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The importance of standing up to activists

The importance of standing up to activists

Richard Berman is an NRN contributor and president of Berman and Company, a Washington-based communications firm. This article does not necessarily reflect the opinions of the editors or management of Nation’s Restaurant News.

Berman and Company president Richard Berman

Coca-Cola is a classic, and one of the most respected consumer brands. It was probably a no-brainer for AMC television program “Mad Men” to close the series with the Coke advertisement “Hilltop,” known for the jingle “I’d Like to Teach the World to Sing,” one of the iconic advertisements of the era portrayed in the show.

A lot has changed since 1971, when McCann Erickson produced a commercial with an international cast of singers “in perfect harmony” that praised coming together over soda. To take just one example of a shift, look to San Francisco, which is voting on placing a warning on soft drink advertisements that blames them for obesity and tooth decay.

This is yet another in a series of illustrations of the dangers of failing to respond to activists. Indeed, soft drinks have been so singled out that Dairy Queen which sells ice cream and is owned by Coke shareholder and soda lover Warren Buffett, also felt compelled to take action. While politicians in the kooky Bay Area may lead the political attacks, cultural attacks range far beyond the Left Coast.  

By marking soda as a unique contributor to childhood obesity, activists began a process of changing opinions and driving public decision-making. In hindsight, the soft drink industry failed to invest enough to manage activists who were changing public opinion at an early, correctible stage. They now face an expensive, uncertain and desperate rearguard action to stave off some very bad and unwarranted pressures.

The idea of “coming to public judgment” in stages was popularized by social scientist Daniel Yankelovich. He proposed that judgment proceeded in several identifiable, distinct steps, each more disruptive to the existing order. By not responding — or not responding aggressively enough — Coke ensured that its commanding height of respect would be lost to political pressure. It would lose to self-appointed morality health czars (and czarinas).

Anti-personal choice warriors, animal liberation groups and trade unions all exist to create controversy where it didn’t exist before, in this case, to turn having a soda with your kid into a political statement laden with controversy.

Initial awareness campaigns — think trumped up “death from obesity” statistics — are the opening bid. Then the rant moved to kids. (It’s always kids that are sympathetic victims.)

This lays the foundation for a climate of urgency to at least make some easy changes. Activists used the early momentum to get soda vending machines out of schools.

The public never bites on activists’ “bold solutions” at this stage. They are too disruptive, too soon. But quick fixes — easy moves that impose few costs on the public — become appealing. Animal liberationists know this well. It’s why they save their strongest attacks for luxury products, like fur clothing, and obscure farming practices like maternity pens for pregnant pigs, which appear to have no significant effect on the fewest number of consumers.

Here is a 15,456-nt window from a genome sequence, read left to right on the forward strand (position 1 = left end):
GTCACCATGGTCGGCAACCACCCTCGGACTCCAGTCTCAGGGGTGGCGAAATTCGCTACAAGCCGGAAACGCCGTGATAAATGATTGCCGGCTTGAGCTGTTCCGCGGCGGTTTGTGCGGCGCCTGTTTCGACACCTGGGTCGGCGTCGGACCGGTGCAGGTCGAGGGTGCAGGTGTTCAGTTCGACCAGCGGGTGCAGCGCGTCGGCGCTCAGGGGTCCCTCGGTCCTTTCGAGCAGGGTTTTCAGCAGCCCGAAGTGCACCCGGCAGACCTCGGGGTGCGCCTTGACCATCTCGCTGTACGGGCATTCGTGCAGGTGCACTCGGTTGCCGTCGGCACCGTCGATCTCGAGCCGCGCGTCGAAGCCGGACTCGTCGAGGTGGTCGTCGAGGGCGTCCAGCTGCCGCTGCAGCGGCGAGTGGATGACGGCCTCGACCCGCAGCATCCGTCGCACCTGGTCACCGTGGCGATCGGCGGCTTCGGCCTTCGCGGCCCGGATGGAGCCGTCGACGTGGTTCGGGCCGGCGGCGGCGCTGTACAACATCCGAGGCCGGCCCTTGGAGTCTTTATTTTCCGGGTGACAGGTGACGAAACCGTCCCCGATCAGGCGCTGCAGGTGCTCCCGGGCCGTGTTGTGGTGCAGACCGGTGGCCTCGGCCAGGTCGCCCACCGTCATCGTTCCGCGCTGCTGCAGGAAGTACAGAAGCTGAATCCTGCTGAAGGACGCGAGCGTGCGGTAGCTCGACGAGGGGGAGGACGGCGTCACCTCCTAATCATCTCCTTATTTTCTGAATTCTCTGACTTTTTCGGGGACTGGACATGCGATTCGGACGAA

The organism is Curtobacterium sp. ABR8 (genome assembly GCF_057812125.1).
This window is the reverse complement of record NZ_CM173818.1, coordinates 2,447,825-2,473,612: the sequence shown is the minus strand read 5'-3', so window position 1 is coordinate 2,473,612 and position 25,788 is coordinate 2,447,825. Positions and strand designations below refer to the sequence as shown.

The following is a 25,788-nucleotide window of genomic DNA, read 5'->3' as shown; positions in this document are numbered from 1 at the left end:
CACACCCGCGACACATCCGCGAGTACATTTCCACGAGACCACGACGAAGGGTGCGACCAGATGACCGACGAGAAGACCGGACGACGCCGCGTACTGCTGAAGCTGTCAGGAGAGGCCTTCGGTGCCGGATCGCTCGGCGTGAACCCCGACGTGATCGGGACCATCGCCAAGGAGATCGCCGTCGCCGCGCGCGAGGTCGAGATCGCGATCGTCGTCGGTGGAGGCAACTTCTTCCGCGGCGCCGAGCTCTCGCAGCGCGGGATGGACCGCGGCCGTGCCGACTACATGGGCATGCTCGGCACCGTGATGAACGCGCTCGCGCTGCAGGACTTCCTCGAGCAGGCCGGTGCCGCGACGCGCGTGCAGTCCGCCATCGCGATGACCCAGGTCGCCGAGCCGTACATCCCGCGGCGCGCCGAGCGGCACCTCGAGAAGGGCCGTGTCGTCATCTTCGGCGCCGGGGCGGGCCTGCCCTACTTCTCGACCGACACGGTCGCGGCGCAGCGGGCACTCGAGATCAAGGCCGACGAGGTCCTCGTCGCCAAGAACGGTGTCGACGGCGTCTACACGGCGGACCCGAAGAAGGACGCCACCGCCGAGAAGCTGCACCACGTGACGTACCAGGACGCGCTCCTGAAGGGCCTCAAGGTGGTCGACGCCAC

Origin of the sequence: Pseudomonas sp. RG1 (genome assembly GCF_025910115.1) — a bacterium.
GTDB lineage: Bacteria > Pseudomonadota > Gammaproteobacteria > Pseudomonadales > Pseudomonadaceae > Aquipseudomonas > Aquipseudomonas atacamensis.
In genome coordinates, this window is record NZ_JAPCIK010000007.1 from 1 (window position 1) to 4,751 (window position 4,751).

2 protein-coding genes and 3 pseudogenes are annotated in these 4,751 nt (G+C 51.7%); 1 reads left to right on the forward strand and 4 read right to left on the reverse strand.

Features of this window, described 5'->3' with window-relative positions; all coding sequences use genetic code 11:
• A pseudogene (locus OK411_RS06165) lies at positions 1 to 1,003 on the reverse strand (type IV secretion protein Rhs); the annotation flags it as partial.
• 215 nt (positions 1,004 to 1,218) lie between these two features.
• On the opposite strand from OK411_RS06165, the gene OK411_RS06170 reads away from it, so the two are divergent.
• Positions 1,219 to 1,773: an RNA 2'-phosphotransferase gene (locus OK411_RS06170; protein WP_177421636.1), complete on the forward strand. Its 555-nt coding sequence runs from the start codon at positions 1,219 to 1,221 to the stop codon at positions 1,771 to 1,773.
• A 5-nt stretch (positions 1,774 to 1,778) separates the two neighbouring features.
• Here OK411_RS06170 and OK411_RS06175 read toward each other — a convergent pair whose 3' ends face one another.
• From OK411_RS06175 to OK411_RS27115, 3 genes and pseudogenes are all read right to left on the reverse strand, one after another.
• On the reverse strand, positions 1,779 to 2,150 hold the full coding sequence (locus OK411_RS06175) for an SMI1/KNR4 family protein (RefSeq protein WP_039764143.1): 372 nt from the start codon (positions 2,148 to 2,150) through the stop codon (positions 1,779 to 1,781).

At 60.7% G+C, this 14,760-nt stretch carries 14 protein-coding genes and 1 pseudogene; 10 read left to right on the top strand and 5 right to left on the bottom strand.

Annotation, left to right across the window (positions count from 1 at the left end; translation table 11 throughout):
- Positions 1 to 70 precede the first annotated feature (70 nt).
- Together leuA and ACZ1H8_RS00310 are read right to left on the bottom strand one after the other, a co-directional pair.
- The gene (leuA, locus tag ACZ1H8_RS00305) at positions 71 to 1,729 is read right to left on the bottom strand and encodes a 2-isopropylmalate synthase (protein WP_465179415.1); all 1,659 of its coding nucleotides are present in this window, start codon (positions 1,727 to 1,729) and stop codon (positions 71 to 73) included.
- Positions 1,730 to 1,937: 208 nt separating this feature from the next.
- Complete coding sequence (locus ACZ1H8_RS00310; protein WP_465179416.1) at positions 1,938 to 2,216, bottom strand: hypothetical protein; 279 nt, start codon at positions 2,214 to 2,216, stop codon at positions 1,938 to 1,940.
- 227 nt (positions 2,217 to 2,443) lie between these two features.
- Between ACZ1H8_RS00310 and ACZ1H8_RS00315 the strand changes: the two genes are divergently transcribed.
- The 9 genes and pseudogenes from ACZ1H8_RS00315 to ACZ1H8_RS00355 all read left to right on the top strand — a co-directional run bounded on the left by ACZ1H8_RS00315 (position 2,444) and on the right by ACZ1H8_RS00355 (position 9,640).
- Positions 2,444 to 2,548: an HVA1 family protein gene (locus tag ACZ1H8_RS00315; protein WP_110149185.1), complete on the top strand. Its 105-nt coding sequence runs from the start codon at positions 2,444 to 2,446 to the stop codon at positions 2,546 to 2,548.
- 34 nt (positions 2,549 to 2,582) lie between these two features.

Strategic weakness is exposed most clearly here. Coupled with a quarter-to-quarter mentality, business operators see the failure of the “bold solutions” as the storm having passed. The activists are a nuisance. Not a problem. They are seen as faddish, not the harbingers of change in public opinion. In fact, the first failures are the eye of the storm — worse is yet to come. There comes a point — and the soda issue might be approaching this stage — where people begin to entertain bold solutions, even those that might make their own lives worse. Taxes, regulations and controls on availability come into play, and it’s no longer just kids. Even companies that might otherwise support the product being attacked capitulate, fearing singling themselves out as being out of step with public opinion.

The costs of early responses to activists and managing public judgment at this stage are relatively high. The costs of conceding what remains of the decision-making process is higher. At this stage, people are sensitive to messages. They are listening and may have even come to an intellectual judgment. Once they do however, they are set up to embrace an emotional commitment. Game, set, match.

No business or industry that serves a public good can responsibly allow its adversaries to drive the public judgment process. Developing a mentality of preemptive action has become necessary in the Internet age. Press releases coupled to “he said, she said” responses or typical crisis management plans are very yesterday. The examples of hysteria, bad statistics, junk science and twisted economics are everywhere. And they are taking a toll on those who don’t recognize what is happening to them.

How has your business responded to issues raised by activists? Join the conversation in the comments below.

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